#8: Horrible Ideas, HoloLens, and Handlers

Slinging A Horrible Idea

I should start this section with a preface: my family proudly “cut the cord” just over 4 years ago.  (You can read more about that here.)  For those of you unfamiliar with the term, it simply means we don’t have a cable subscription.  We looked at what we watch, and what we were paying, and it just didn’t make sense.  So we dropped it in favor of things like Hulu Plus, Amazon Instant Video, and Netflix, all streaming through our Roku Boxes.

We watch almost nothing “live.”  Sports are an obvious exception to that rule, but otherwise, we are perfectly content to watch the show we like the next day, or several days later.  (This is exactly what most people do with their DVRs anyways.)  Hulu carries most of the shows we watch, and we actually purchase episodes of the shows they don’t from Amazon, like the Walking Dead, for example.  $27 for the whole season is WAY cheaper than even the most basic cable package over that 6-month season.

WE pick the shows WE want to watch, and they’re organized into a nice little queue for us to choose from.

Fast-forward to last week, when my wife and I decided to try the new Sling Television service.  They offer a 7-day trial, and it includes content from ESPN, ESPN2, TNT, TBS, HGTV, Disney Channel, Cartoon Network, and a few others.  The $20/month price tag seemed steep, but if I could watch some of the shows on those channels, it might be worth it.

Here’s why Sling Television is a horrible idea for cord cutters:

1) It’s not like any other streaming service I’ve mentioned.  It’s not a list of shows and episodes that I can select and watch when it’s convenient for me.  It’s just live streams of the channels, requiring me to tune in when the show is scheduled to air.

2) It’s 3x the cost of Hulu, with significantly fewer features, and significantly less content.

3) They still think like a cable company.  They’ve created additional bundles of channels, called Sports Extra and Kids Extra that are those “premium channel packages” that you probably skip on your cable subscription as well.  Sports Extra includes ESPN U and ESPNEWS, among a few other niche sports channels.  Kids Extra includes Disney XD, Disney Junior, and Boomerang.  Each of these packages costs $5 more a month, making their total offering $30/month.  (As a reference, I can get a decent internet + cable package for $40.)

4) Watching ESPN on the Roku or Xbox One apps is a significantly enhanced experience over just watching the ESPN channel on cable.  I have access to every college football game on Saturdays.  As a guy that wants to watch his Bowling Green Falcons every weekend, this has proved invaluable.  When I’m watching Monday Night Football, I get live notifications about my ESPN Fantasy Football team’s performance.  Try doing that with your cable box.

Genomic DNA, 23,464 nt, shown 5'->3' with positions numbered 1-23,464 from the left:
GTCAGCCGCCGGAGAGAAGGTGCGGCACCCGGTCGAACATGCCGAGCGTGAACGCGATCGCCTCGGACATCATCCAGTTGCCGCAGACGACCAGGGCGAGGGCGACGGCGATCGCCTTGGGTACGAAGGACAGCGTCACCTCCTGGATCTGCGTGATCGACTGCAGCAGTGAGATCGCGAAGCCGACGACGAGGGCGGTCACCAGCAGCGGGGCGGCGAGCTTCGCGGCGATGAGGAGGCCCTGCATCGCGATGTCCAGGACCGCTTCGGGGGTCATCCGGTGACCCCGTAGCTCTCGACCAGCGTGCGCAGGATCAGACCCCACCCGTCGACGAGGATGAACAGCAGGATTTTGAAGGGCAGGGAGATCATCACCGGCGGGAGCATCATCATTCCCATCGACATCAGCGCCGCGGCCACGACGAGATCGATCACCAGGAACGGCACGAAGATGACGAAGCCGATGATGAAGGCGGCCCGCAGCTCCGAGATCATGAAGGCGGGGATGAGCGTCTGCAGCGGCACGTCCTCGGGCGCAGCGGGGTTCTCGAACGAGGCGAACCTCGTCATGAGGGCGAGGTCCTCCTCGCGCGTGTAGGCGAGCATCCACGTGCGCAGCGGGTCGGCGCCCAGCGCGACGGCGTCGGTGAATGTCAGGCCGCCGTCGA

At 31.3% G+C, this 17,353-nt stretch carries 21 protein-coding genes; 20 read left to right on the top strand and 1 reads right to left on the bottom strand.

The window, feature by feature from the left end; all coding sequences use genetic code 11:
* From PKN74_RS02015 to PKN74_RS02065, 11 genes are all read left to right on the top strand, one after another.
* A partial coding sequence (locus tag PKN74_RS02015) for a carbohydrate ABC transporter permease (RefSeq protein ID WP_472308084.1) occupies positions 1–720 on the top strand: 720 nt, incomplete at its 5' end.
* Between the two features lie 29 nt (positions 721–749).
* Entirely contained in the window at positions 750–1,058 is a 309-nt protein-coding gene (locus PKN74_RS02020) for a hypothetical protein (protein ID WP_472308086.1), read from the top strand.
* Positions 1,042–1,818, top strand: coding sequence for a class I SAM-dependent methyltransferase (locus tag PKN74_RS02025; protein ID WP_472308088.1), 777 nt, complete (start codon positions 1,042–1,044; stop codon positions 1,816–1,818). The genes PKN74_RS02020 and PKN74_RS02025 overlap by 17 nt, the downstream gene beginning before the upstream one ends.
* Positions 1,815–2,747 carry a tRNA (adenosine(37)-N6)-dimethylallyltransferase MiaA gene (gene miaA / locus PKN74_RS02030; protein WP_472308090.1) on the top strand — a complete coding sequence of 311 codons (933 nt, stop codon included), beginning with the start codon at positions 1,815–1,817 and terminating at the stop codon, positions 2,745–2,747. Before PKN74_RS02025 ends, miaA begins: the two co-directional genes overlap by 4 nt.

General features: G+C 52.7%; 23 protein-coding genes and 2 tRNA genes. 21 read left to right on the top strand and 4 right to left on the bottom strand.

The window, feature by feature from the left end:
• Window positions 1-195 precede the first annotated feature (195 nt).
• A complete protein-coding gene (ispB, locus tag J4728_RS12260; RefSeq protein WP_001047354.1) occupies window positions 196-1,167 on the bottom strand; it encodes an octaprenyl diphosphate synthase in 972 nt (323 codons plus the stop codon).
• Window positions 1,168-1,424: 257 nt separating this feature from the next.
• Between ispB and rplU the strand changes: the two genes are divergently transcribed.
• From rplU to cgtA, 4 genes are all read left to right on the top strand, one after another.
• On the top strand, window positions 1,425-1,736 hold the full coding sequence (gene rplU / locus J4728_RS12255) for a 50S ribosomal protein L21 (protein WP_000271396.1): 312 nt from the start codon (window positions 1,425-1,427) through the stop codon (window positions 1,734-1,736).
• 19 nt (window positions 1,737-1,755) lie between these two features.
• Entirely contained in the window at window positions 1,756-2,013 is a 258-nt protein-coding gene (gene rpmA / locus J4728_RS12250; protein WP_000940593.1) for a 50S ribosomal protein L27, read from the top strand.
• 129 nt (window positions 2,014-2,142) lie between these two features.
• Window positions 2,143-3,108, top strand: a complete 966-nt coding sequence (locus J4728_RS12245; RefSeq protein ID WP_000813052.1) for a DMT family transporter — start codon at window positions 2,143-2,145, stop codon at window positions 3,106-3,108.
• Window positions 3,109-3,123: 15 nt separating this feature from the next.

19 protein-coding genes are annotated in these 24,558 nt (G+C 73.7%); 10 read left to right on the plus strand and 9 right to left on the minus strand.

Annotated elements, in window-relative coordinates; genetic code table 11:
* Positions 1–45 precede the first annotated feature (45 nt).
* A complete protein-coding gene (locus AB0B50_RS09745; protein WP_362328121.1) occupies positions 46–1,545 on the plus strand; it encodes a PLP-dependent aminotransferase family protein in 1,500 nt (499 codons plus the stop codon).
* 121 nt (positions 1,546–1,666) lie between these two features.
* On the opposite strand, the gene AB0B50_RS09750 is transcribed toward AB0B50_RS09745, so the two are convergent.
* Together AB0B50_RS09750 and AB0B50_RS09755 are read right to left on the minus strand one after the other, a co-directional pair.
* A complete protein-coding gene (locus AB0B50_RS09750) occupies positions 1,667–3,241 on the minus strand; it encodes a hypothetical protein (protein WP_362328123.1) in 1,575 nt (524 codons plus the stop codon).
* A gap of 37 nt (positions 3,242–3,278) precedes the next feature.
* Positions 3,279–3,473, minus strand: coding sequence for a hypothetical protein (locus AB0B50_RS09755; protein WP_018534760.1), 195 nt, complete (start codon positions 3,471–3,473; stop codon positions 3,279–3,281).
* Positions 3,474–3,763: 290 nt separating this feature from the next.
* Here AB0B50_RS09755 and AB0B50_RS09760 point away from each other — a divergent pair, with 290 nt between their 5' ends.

What Sling needs to offer to make me a subscriber:

1) A Hulu-like DVR service.  I don’t want to manage my recordings.  I want to tell it which shows I like, and it should add them to a queue once the show has aired.

2) An ESPN experience similar to what is offered on Roku or Xbox One.  I can’t go back.

3) Adding baseball.  In your Sports Extra package, adding all of the regional MLB channels would go a LONG way.  It’s the one major sacrifice I made when we cut the cord, and thanks to MLB’s blackout rules, I don’t have an option to watch the Cleveland Indians without a cable subscription.

What do you think?  Is this a good deal?

Holograms are coming…

A few weeks ago, a revolutionary new product was announced by one of the most valuable companies in the world.  They make mobile phones and tablets, entertainment devices for your television, health monitors for your wrist (that can talk to your phone!), even mice and keyboards.

This time, they’re taking on the world of wearable computers.  (Yes, I’m talking about Microsoft.)


If you watch any single thing this week, click on the HoloLens above, and give it two minutes of your imagination.  This will be available this year, and it looks absolutely amazing.

Daniel Handler

Last night, I had the opportunity to go hear Daniel Handler talk about his new novel, We Are Pirates.  If you’re like me, you’ve probably never heard of Daniel Handler.  Most of the books he has written have been done under a pseudonym you’re probably more familiar with: Lemony Snicket.

He spoke at our local high school last night, and I was drawn in immediately.  He was funny, clever, eloquent, and witty.  He spent 20 minutes or so telling some charming stories about his writing history, some things that have happened while traveling, and how he landed on the topic of his new book.

I’ve been toying with a story I want to write for a couple of years now, and I think hearing him talk made me realize that I just need to do it already.  So, in my ample free time, I’ve got another project to start working on.

I’ll keep you posted.

2 thoughts on “#8: Horrible Ideas, HoloLens, and Handlers

  1. Where does your “will be released this year” statement come from? I’d love to throw a solid fact point in the face of those claiming HoloLens is a research project that will never see the light of day.

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